Many Apple fans around the world are beginning to ask “where the hell is my iPhone 5?” Why? Because after Apple’s brisk iPhone 5 launch a month ago, the company seems to have put is international rollout on hold, as the phone has failed to materialize in any additional countries, other than those mentioned during the launch event.
Apple is keeping very quiet on the subject too, perhaps because it boasted the iPhone 5 would be its fastest product rollout ever. Bold words that were perhaps a little premature, because right now, it’s slower than the iPhone 4S.
Sure, the iPhone 5 has been popular but this is Apple’s sixth iPhone and all of them have had bigger launches than their predecessors, so it’s unlikely to have under-estimated demand. Instead, it over-estimated Foxconn’s ability to glue and screw the things together, which combined with a complex manufacturing process and a desire to “fix” its forthcoming financial report, has put undue strain on the supply. Unsurprisingly, it has fallen over, and the international rollout has stopped.
To illustrate the problem, let’s compare the release schedule of the iPhone 4S with the iPhone 5.
iPhone 4S rollout
Apple announced the iPhone 4S on October 4 2011, and it went on sale in the US, Canada, UK, Australia, France, Germany and Japan on October 14. The next set of 22 countries joined it on October 28, and they were Austria, Belgium, Czech Republic, Denmark, Estonia, Finland, Hungary, Ireland, Italy, Latvia, Liechtenstein, Lithuania, Luxembourg, Mexico, Netherlands, Norway, Singapore, Slovakia, Spain, Sweden and Switzerland. Apple announced both these dates and the relevant countries during it’s October 4 event.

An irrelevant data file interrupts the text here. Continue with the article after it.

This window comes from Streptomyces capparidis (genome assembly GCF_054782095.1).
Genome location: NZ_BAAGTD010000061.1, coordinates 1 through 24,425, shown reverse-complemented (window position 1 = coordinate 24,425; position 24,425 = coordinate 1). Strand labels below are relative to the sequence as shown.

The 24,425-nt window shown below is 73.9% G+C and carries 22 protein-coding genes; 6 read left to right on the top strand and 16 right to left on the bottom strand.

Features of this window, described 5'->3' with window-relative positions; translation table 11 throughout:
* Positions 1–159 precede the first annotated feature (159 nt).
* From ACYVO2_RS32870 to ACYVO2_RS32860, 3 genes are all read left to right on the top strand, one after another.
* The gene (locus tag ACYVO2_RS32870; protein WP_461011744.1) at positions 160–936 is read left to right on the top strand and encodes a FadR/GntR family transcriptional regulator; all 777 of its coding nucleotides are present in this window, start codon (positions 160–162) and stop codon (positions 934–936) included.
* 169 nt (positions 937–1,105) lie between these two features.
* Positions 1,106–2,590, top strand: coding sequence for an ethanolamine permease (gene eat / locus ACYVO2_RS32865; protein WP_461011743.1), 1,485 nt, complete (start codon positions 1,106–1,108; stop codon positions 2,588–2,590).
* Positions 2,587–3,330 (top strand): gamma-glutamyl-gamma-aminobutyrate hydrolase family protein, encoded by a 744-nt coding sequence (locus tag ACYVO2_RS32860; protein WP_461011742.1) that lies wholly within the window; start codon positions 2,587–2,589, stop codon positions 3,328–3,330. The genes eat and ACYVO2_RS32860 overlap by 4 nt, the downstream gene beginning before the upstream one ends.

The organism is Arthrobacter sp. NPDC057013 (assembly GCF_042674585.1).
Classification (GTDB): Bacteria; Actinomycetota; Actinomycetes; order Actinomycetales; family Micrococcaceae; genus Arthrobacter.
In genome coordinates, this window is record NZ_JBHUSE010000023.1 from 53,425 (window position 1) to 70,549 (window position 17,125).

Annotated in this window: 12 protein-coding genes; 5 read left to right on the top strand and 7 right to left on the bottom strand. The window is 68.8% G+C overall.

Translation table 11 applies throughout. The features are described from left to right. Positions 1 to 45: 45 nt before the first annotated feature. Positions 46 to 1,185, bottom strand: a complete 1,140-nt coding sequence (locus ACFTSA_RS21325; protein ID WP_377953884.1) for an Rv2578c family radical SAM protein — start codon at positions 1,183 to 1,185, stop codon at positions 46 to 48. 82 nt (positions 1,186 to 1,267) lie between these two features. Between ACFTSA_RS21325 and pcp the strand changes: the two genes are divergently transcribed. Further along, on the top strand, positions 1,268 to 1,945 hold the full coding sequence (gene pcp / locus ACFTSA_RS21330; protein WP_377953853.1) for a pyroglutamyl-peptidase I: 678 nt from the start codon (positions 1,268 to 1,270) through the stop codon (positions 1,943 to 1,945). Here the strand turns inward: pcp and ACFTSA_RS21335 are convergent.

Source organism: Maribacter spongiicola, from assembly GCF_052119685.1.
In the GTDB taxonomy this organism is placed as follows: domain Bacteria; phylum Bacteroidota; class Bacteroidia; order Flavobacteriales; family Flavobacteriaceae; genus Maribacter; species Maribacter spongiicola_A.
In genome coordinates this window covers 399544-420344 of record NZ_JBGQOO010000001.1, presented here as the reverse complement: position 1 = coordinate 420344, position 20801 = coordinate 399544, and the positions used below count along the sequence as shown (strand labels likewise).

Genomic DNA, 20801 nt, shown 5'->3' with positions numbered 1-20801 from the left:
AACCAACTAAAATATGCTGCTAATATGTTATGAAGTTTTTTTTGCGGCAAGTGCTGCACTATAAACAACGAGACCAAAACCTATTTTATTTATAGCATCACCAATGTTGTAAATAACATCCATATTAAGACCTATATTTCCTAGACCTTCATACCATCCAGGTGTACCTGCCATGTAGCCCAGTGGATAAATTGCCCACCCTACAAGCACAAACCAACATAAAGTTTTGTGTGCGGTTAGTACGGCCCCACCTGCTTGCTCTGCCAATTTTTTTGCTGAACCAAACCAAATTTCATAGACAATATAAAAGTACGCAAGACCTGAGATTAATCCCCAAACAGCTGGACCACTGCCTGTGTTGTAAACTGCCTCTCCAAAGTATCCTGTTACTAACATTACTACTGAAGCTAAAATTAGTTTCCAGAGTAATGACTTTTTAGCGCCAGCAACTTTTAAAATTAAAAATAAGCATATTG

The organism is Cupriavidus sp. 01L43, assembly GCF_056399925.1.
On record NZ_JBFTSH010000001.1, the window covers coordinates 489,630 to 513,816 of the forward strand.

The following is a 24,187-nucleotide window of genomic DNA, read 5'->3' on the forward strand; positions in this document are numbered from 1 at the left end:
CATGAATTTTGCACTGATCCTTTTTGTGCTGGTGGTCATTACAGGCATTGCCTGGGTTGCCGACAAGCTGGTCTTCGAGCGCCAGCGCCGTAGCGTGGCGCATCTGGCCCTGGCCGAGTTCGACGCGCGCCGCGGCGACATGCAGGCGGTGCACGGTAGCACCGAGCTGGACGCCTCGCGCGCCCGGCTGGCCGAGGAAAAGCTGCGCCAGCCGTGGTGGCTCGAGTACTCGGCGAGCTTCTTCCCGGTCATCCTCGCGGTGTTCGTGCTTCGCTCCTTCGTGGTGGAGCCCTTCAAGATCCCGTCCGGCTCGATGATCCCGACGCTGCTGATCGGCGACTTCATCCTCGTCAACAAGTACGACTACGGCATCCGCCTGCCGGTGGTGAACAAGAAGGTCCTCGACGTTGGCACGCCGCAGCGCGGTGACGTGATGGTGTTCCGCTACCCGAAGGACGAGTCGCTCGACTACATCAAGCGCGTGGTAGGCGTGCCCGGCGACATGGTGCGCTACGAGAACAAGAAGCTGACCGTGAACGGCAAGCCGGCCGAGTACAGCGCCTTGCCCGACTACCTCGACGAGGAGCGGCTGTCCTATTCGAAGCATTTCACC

On November 1, Apple announced the next set of countries to receive the iPhone 4S. Albania, Armenia, Bulgaria, El Salvador, Greece, Guatemala, Hong Kong, Malta, Montenegro, New Zealand, Panama, Poland, Portugal, Romania and South Korea would all get the device on November 11.
That’s 29 days between both announcements and release dates to put the iPhone 4S into 43 countries.
iPhone 5 rollout so far
Here’s the same breakdown for the iPhone 5. It was announced on September 12 2012, and the USA, Australia, Canada, France, Germany, Hong Kong, Japan, Singapore and the UK all received it on September 21. Then, on September 28, Austria, Belgium, Czech Republic, Denmark, Estonia, Finland, Hungary, Ireland, Italy, Liechtenstein, Lithuania, Luxembourg, New Zealand, Netherlands, Norway, Poland, Portugal, Slovakia, Slovenia, Spain, Sweden and Switzerland all got theirs too.
Since the iPhone 5 was announced, 38 days have passed and the device has gone on sale in 31 countries, and no further release plans have been announced. While that initial run was fast, it has now stopped dead in its tracks.
Apple’s Phil Schiller called the iPhone 5 the company’s fastest rollout ever. Sorry, Phil, but that doesn’t appear to be the case at the moment. Apple still has time to recover though, as it has committed to putting the iPhone 5 into 100 different countries by the end of the year, which means it still has plenty of time to meet its target. The iPhone 4S made it into 70 countries before the end of 2011, something it achieved with three weeks less time available.